Fourth, “lay hold on eternal life.”  The idea is that we are “get a grip on” the promise of eternal life.   Try to imagine someone attempting to pick up an object, or apprehend someone.  It used to be that a teacher could “lay hold” of a student and discipline that child for any misbehavior that might disrupt the class.  A policeman will “lay hold” of a criminal and thereby arrest him.  Eternal life is not something that is going to fall into your lap without any effort on your part.  Each one of us must “lay hold” of the promise if we are to receive eternal life!

Timothy evidently heeded the aging apostle’s advice, for the younger man became a travelling companion with Paul and a wonderful servant in the kingdom of the Master.  Perhaps Paul’s advice will fall on good and honest hearts in our generation as well.

Man returns cash he stole 60 years ago!

In the late 1940s a man made a bad decision and became a thief. He stole $20 to $30 from a Sears cash register. Just the other day, now 60 years later, an elderly man came in with an envelope addressed to the Sears manager. Inside was a note and a $100 bill. In the note, the man explained what he had done and how he wanted to pay back what he stole with interest. Even though the amount the man stole wasn’t much, clearly this was something that plagued his conscience for a good long time. Maybe even for 60 years.

There is both good and bad to this story. Obviously what he did was wrong. Even though he wanted to pay back the money, it seems he didn’t want to face the possible consequences of his actions. He didn’t leave a name or any information about himself. Despite this, the great thing this man did was he listened to his conscience. Even though it took 60 years, eventually the guilt was enough to drive him to action.

Our culture seems to be similar to the culture in Jeremiah’s day. Notice what the Lord says about them, “‘Were they ashamed because of the abomination they had done? They certainly were not ashamed, and they did not know how to blush; therefore they shall fall among those who fall; at the time of their punishment they shall be brought down,’ Says the LORD” (Jeremiah 8:12). This people “didn’t know how to blush,” or in other words, they stopped listening to their consciences a long time ago. They were no longer embarrassed and bothered by sin.

Christians are becoming more like our culture, and Jeremiah’s, every day. Christians are less bothered by sin, less likely to come forward during the invitation for sin, and more likely to justify their sinful actions. God placed a conscience in us for a reason. He wants it to bother us. He wants us to feel guilty. Why? Because usually these feelings cause us to make changes. The real problem is when we don’t feel bad anymore. We can’t let ourselves get to that point.

Let’s learn to listen to our consciences more often. But most of all, when we feel the guilt of sin, let’s do something about it!

–Brett Petrillo

What to do with a dead horse

The tribal wisdom of the Dakota Indians, passed on from one generation to the next, says that when you discover you are riding a dead horse, the best strategy is to dismount.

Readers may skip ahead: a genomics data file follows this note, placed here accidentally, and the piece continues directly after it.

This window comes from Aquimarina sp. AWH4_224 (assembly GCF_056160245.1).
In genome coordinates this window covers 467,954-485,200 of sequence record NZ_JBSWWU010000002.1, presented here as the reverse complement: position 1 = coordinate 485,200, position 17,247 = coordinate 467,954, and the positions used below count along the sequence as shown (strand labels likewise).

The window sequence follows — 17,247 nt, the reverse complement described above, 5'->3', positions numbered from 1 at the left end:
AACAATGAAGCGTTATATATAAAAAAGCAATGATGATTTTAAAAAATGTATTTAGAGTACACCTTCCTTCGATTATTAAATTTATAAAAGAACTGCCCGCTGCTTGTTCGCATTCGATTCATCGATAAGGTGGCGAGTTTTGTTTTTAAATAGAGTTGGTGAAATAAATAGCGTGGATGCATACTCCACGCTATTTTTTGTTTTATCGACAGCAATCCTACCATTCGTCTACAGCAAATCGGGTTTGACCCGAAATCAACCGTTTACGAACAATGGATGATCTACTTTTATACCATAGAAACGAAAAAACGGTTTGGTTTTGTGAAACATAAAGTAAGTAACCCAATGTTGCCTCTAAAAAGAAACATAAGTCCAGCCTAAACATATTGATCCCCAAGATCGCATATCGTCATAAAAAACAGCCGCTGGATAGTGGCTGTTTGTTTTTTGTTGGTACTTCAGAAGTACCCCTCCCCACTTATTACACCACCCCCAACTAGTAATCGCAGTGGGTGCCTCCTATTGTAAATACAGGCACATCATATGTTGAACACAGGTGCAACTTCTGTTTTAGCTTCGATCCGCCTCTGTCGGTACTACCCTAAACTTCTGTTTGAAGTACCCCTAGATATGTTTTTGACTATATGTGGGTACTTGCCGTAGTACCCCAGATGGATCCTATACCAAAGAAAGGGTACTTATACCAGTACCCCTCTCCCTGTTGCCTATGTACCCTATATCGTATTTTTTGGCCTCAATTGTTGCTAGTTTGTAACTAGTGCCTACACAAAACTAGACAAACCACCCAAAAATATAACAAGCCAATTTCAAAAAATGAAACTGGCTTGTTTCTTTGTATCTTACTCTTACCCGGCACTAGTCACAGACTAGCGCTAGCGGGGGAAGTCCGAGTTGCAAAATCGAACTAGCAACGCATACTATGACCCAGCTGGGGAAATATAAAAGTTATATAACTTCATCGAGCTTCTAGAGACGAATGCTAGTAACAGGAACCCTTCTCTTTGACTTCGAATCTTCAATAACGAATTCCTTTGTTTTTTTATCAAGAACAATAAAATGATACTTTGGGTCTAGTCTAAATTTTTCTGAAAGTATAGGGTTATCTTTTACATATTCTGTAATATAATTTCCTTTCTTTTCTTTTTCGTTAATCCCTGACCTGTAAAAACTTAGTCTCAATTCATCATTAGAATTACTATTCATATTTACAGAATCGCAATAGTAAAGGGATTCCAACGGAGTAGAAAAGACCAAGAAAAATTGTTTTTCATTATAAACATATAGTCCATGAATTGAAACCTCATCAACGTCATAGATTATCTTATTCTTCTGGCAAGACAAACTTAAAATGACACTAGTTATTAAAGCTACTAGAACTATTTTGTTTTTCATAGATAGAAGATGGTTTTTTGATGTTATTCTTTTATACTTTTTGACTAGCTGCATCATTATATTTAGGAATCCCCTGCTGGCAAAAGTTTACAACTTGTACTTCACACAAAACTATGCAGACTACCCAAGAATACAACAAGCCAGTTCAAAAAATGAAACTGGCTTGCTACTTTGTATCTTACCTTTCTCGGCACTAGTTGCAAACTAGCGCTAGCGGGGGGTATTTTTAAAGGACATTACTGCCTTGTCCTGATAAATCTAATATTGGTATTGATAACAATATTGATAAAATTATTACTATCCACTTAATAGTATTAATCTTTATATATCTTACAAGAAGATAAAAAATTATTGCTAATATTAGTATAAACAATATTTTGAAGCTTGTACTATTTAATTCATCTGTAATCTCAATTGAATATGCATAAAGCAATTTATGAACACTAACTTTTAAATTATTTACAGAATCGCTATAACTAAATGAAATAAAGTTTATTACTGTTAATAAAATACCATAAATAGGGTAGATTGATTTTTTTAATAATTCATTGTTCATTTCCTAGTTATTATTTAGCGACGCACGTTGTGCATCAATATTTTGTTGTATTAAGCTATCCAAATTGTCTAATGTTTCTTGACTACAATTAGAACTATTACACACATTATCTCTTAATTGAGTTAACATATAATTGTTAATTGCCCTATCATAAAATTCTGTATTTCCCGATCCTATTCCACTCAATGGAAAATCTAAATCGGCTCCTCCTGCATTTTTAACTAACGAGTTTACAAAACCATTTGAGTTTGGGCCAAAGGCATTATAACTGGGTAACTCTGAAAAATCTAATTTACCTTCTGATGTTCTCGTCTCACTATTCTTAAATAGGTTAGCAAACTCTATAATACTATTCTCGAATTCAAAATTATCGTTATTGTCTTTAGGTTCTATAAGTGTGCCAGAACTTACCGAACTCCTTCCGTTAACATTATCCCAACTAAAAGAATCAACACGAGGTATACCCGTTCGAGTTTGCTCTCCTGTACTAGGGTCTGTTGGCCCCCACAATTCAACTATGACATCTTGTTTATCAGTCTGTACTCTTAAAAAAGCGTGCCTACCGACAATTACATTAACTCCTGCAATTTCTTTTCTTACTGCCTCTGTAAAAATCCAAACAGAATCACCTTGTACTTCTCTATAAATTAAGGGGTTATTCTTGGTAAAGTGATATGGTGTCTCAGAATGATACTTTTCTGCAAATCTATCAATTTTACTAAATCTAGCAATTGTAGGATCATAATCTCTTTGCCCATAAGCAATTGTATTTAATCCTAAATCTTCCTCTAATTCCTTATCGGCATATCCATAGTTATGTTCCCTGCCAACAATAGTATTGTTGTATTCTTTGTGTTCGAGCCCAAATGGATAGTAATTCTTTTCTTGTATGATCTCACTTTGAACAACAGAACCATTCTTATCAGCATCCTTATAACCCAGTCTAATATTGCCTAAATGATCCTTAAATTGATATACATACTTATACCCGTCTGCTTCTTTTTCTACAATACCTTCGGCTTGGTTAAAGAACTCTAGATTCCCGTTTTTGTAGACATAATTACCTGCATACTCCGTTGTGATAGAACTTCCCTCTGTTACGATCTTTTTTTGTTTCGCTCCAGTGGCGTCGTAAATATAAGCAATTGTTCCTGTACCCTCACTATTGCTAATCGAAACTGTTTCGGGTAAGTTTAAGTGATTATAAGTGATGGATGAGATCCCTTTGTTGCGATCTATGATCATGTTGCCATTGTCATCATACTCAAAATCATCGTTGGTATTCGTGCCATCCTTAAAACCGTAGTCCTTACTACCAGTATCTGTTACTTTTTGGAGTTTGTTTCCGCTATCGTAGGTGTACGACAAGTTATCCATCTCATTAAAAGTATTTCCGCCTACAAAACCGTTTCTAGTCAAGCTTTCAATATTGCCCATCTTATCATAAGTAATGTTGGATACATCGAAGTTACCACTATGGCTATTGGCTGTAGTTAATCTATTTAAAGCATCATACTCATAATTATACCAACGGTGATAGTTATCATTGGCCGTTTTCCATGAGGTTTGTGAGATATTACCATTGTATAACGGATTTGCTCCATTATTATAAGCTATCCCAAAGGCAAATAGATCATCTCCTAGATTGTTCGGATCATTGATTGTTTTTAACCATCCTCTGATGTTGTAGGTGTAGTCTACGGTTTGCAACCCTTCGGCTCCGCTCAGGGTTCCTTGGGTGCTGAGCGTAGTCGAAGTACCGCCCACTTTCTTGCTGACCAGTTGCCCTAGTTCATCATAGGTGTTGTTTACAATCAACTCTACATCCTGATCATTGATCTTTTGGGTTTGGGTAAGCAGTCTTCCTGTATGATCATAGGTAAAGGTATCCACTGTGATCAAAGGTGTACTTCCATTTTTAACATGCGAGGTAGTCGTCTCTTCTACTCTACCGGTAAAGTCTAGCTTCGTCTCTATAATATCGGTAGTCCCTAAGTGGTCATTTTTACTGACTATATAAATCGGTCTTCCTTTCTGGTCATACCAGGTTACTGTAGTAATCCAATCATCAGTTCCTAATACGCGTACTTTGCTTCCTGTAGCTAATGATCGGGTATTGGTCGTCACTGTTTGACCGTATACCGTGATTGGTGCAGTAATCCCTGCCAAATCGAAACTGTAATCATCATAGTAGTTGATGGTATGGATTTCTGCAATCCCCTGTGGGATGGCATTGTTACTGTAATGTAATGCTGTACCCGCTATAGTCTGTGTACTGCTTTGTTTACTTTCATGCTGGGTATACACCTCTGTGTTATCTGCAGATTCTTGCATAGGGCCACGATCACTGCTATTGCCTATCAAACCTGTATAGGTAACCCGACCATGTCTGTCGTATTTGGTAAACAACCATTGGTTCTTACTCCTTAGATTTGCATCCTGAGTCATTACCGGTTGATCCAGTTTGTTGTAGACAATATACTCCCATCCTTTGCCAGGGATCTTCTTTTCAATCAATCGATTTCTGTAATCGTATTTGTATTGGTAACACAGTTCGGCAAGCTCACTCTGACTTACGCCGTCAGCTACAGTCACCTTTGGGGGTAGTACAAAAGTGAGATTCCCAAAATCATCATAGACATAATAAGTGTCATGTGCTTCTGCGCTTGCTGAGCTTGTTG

However, in modern business, because of the heavy investment factors to be taken into consideration, often other strategies have to be tried with dead horses, including the following:

1.  Buying a stronger whip.

2.  Changing riders.

3.  Threatening the horse with termination.

4.  Appointing a committee to study the horse.

5.  Arranging to visit other sites to see how they ride dead horses.

6.  Lowering the standards so that dead horses can be included.

7.  Reclassifying the dead horse as living-impaired.

8.  Change the form so that it reads: “This horse is not dead.”

9.  Hire outside contractors to ride the dead horse.

10.  Harness several dead horses together for increased speed.

11.  Donate the dead horse to a recognized charity, thereby deducting its
full original cost.

12.  Providing additional funding to increase the horse’s performance.

13.  Do a time management study to see if the lighter riders would improve
productivity.

14.  Declare that a dead horse has lower overhead and therefore performs
better.

15.  Promote the dead horse to a supervisory position.

(author unknown)

We’ve all done it before — committed a significant amount of time and energy to a particular project (or even a person) only to find that all our effort was to no avail.  But we find it difficult to cut our losses and move on, so we keep trying and keep trying, pouring more and more of ourselves into it, all the while taking away resources that could be spent on something more profitable.

As difficult as it may be at times to do, the Dakota Indians were right — when you find you are riding a dead horse, the only sensible thing to do is to dismount.

Jesus put it this way:  “Do not give what is holy to the dogs; nor cast your pearls before swine, lest they trample them under their feet, and turn and tear you in pieces.”  (Matthew 7:6)

Jesus was saying that there may come a time when we need to realize that we are wasting our time and energy trying to reach someone who has shown a total disregard for God and the things of God.  We dare not reach such a conclusion too quickly (many of us are thankful for others who refused to give up on us), but once you become convinced you’re riding a dead horse, there’s only one sensible thing to do.

Take a look at how you’re spending your time.  If you’re “spinning your wheels” and not making any progress, make sure that the horse you’re riding is still alive.

Have a great day!

Alan Smith